Does Israel Have the Resolve to Vanquish Hamas?

by Jerry Gordon (Jan.2009)

how important this operation was:

Nor did Barak leave out the possibility of ground operations in Gaza, despite the possible escalation in both Israeli and Palestinian casualties:

If the goals of the operation will not be achieved by airstrikes, we will have to consider boots on the ground.

reaction of Hamas political leader Khaled Mashaal in Damascus and embattled Hamas spokesmen in Gaza were what you might expect:

[He] does not think any country would find it acceptable to have missiles raining down on the heads of their citizens.

Obama has deferred to the outgoing Bush Administration and not commented on this current Israeli operation. White House Deputy Press spokesperson, Gordon Johnroe issued this statement over the weekend about the violence in Gaza:

Hamas’ continued rocket attacks into Israel must cease if the violence is to stop. Hamas must end its terrorist activities if it wishes to play a role in the future of the Palestinian people.

The United States urges Israel to avoid civilian casualties as it targets Hamas in Gaza.

On the fourth day of the Israeli operations when British, French, Russian and UN Security Council raised increasing demands for an immediate cease fire, Johnroe issued this further statement from President Bush’s Crawford Ranch in Texas:

While the US would like to see an end to the Israeli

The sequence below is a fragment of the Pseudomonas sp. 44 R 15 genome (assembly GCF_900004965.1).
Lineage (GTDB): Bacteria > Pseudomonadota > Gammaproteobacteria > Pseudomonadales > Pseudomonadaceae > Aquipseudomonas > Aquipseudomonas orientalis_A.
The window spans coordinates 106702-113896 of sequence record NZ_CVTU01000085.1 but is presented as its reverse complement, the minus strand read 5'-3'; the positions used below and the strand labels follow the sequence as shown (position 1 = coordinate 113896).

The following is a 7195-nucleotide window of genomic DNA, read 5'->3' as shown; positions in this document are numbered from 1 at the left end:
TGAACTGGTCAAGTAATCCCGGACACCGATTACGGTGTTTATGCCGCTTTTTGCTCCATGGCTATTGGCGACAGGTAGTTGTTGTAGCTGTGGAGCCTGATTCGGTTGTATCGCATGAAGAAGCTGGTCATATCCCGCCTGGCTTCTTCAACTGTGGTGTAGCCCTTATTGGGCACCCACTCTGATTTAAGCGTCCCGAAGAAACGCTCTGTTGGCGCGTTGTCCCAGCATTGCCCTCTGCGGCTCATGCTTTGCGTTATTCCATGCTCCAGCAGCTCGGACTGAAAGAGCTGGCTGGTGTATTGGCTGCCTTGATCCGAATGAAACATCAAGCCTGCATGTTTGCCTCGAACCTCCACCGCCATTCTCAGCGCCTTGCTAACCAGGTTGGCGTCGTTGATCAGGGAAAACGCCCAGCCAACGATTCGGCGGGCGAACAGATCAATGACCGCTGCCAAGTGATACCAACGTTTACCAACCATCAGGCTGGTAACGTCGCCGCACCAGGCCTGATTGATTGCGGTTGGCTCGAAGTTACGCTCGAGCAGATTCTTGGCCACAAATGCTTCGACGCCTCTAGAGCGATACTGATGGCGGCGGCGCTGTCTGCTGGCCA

offensive in Gaza, Hamas would first have to stop firing rockets at Israel.

The US does not want to see a ceasefire “which isn’t worth the paper it’s written on,” but rather a long-term, sustainable truce. He then went on to advise reporters to take the reports coming out of Gaza regarding the numbers of casualties with a grain of salt, adding that numbers aside, both sides know what has to be done to end the conflict. Hamas, he said should stop firing rockets, thereby eliminating Israel’s need to defend its citizens from rocket fire.

Financial Times in an

The disproportionate scale of Israeli air strikes, in response to the pinprick provocations of the home-made rockets fired from Gaza at southern Israeli is less surprising. It fits the Israeli doctrine of overwhelming force, which on Saturday claimed the highest number of Palestinian lives in a single day since Israel occupied the West Bank and Gaza in the 1967 Six Day War.

Clearly, the
Financial Times editorial writers forgot that Israel ended the 38 year ‘occupation’ of Gaza in 2005 and that Hamas ousted the Palestinian Authority and Fatah in a coup in June 2007.

In an Israel Project news conference on Monday, December 29th, Mark Regev, International Media Advisor to outgoing Israeli Prime Minister Ehud Olmert, who leaves office after a general election on February 10th, outlined the media strategy of the Israeli government in launching Operation Cast Lead,

  • Hamas has copied Hezbollah vis a vis the fortification of weapons and goods smuggling tunnels bestride the Gaza border with Egypt that were hit hard by the IAF.

Suleiman accused “Meshal’s gang” – a reference to the Damascus-based head of Hamas’ political bureau, Khaled Meshal – of behaving arrogantly toward Egypt, and added that there was no choice but “to educate the Hamas leadership – even in Damascus.”